As a Maverick, you do your best work in an easy going, laid-back and highly social atmosphere. For this reason, you’ll want to avoid very structured or serious environments, as you’ll likely feel trapped. Additionally, you’ll want to choose a position that will offer you a lot of variety – either through new projects, meeting new people or frequent travel. Your ideal jobs include careers such as sales, public relations and any type of position that features project-based work.
As a sensation-seeking Maverick, you’re always on the lookout for the big challenge – you love life, enjoy novelty and live for variety – especially in the workplace. As a social creature in your work style, you love to connect and mingle with others. Socialization is a breeze for you as others are naturally drawn to your contagious energy and zest for life. When it comes to trying new things or taking on new projects, you’re the first one to step up, as you love to learn new things and can’t resist a good challenge!
The Maverick is large and in charge – they enjoy being the center of attention and making the decisions. Although they have quite the dynamic personality, they’re not particularly empathetic or soft-hearted. In order to keep the peace, don’t try to force the variety-loving Maverick to do things your way. If you find yourself butting heads with this personality type, keep things easy-going and casual – otherwise, your efforts may not be productive.
Do: Appeal to their sense of energy and curiosity – be friendly and look for common ground.
Don’t: Try to convince them to do something they don’t want to do.
2. The Go-Getter
A mogul in the making, the Go-getter lives life at high velocity and can handle an intense workload, all while still looking good. Energetic and dynamic, they intend to leave their mark on the world and inspire others to do the same.
We have a sneaking suspicion that you wear your power suit to wash dishes and that even your pajamas have shoulder pads. You’re a whiz at effortlessly juggling a million projects at once - and with your energy and drive, you wouldn’t have it any other way. Even though you can do it all, you’re quite diplomatic and can work well with a team. You’re all about living fast, but you have no intention of dying young - you still haven’t launched your clothing line, perfume line, tech startup or music career. Hey go-getter, slow down - you’re making P. Diddy jealous.
a natural risk-taker – but sometimes, the risks you take don’t always work towards your benefit. In the same token, as a fast decision maker, you can have difficulty in dealing with the matters that require a great deal of patience and tolerance. You’re someone who lives in the moment and dislikes planning ahead – a trait which makes you great at following your dreams, but may make you appear to be unreliable to employers and colleagues.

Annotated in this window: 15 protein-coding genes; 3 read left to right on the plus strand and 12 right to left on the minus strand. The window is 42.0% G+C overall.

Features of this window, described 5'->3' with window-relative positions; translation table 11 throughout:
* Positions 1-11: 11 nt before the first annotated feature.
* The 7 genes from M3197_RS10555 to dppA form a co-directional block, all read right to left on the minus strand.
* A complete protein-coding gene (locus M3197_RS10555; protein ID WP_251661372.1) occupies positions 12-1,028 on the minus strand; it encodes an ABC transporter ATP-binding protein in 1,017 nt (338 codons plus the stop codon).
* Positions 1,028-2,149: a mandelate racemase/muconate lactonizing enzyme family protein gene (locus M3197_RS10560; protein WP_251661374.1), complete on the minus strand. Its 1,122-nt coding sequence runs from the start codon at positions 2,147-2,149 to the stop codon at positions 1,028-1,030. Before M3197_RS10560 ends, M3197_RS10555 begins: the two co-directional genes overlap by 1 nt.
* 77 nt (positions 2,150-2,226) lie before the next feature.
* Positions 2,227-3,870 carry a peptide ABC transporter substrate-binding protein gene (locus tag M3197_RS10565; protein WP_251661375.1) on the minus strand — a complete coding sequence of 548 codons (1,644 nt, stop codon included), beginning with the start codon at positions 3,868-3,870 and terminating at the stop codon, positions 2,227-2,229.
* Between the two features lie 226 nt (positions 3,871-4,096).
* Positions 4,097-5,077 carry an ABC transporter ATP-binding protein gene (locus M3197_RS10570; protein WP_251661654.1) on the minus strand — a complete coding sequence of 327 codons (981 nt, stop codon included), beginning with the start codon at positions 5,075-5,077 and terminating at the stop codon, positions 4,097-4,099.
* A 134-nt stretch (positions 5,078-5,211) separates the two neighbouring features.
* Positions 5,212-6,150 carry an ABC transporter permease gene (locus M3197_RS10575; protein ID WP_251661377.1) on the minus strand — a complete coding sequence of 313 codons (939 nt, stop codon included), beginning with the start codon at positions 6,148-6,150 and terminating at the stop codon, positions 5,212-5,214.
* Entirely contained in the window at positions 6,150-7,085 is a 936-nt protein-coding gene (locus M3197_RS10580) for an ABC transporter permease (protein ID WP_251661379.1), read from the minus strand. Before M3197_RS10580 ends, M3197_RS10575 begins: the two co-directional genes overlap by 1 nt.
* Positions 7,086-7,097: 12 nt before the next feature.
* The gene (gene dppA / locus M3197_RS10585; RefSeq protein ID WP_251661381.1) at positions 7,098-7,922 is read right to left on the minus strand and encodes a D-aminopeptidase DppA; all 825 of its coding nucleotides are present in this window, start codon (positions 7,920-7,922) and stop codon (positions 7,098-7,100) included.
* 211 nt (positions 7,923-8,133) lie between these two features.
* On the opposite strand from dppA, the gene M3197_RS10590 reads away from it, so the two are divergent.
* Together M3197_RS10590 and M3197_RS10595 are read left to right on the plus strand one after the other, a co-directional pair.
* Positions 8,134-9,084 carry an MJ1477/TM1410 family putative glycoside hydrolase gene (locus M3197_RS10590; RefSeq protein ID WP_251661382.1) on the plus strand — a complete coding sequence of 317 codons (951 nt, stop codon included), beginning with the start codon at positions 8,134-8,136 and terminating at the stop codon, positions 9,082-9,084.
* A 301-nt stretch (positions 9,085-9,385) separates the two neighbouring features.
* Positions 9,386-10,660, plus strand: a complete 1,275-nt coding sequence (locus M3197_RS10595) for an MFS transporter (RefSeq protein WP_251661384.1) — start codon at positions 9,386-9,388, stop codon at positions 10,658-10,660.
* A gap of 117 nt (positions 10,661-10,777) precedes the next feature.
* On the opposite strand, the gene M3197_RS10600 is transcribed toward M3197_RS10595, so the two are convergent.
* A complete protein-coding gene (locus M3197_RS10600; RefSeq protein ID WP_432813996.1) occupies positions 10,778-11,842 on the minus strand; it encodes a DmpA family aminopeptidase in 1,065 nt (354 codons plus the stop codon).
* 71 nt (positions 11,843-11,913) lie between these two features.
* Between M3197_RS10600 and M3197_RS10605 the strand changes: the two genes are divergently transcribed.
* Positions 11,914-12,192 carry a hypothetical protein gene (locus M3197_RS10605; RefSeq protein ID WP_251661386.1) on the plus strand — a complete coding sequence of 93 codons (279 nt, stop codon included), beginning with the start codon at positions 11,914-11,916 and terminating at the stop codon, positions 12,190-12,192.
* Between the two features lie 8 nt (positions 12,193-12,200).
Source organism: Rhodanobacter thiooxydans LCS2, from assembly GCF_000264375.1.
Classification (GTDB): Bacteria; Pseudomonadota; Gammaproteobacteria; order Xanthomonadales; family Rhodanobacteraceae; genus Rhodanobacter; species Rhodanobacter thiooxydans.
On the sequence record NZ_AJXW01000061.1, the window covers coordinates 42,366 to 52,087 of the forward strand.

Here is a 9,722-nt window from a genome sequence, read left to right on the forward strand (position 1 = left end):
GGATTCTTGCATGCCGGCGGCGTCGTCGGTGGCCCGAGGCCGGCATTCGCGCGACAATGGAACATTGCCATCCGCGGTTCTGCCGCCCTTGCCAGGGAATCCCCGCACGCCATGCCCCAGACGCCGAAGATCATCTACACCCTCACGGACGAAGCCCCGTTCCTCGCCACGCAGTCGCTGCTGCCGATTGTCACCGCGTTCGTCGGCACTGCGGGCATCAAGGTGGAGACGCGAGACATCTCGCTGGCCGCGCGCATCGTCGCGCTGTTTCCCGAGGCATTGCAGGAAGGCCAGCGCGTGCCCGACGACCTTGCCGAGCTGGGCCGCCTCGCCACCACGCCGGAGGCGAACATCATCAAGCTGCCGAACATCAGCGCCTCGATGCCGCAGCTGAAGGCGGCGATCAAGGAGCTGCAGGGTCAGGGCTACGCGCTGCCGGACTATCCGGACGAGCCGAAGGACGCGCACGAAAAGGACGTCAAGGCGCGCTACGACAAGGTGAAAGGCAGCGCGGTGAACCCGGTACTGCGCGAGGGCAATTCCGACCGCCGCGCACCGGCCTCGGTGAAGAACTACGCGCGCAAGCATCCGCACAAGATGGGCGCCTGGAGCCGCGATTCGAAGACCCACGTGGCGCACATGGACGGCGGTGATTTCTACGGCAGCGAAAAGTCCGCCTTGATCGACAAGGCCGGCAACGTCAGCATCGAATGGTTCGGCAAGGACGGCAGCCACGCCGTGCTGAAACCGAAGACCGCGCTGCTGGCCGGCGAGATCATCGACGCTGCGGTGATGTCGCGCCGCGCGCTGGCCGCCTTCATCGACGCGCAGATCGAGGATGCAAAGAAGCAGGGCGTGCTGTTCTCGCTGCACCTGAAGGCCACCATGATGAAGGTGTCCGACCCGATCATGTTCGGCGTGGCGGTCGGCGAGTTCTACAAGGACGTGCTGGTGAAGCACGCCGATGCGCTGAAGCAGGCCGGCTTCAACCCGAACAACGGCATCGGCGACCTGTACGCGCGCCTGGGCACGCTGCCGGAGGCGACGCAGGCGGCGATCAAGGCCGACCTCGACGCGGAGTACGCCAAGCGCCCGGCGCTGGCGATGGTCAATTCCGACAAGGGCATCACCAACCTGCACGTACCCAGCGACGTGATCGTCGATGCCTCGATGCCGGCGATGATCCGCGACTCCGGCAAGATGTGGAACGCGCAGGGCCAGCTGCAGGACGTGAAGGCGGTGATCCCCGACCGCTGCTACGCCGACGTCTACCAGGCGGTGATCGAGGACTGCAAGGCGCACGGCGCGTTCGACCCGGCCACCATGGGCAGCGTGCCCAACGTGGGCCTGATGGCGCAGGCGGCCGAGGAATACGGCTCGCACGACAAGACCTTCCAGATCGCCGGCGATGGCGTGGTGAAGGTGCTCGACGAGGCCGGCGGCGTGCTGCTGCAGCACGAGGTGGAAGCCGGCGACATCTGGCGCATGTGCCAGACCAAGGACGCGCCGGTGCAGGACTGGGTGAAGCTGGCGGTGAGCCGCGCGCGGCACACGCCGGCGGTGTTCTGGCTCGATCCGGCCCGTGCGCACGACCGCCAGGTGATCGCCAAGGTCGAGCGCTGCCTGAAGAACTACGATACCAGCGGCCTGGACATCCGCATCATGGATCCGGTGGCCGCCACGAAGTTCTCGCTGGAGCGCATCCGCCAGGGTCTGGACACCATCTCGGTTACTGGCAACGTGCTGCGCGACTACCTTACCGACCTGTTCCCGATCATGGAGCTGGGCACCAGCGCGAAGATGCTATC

As a Go-Getter, you’re full of ideas – and you love nothing more than to make yourself stand out by generating new concepts and unexpected ideas that one else has thought of. As a “big idea” person, you’ll want to avoid any job or workplace environment that has restrictive and structured environment that doesn’t allow you to utilize your natural talents. Although you’re a true people-person, you’re not terribly interested in managing others – you’re too busy focusing on your own success! However, your people skills and innate ability to schmooze make you a natural for ideal jobs that utilize this trait, such as sales, marketing, public relations, career coach or any media-related position.
As a Go-Getter, you approach your career at breakneck speed and love juggling a million projects at once. You’re a whiz at thinking on your feet and don’t hesitate to take risks and shake things up a bit in order to achieve your goals. You’re a social creature and enjoy an environment that’s highly social and high-energy. Despite your need for speed, you’re quite perceptive – and you’re also a straight-shooter in your work style – meaning that we’re not likely to find you indulging in office politics or workplace drama.
The goal-oriented, energetic and ever-dynamic Go-Getter has their eye on the prize and isn’t apt to indulge in the he said / she said side of things. That being said, the Go-Getter isn’t particularly empathetic or emotionally-inclined, therefore if you find yourself in a conflict with this personality type, appeal to their goal-oriented side by backing up your point with proof that it would help productivity.
Do: Keep it friendly and informal.
Don’t: Try to pressure them to do things your way.
3. The Inventor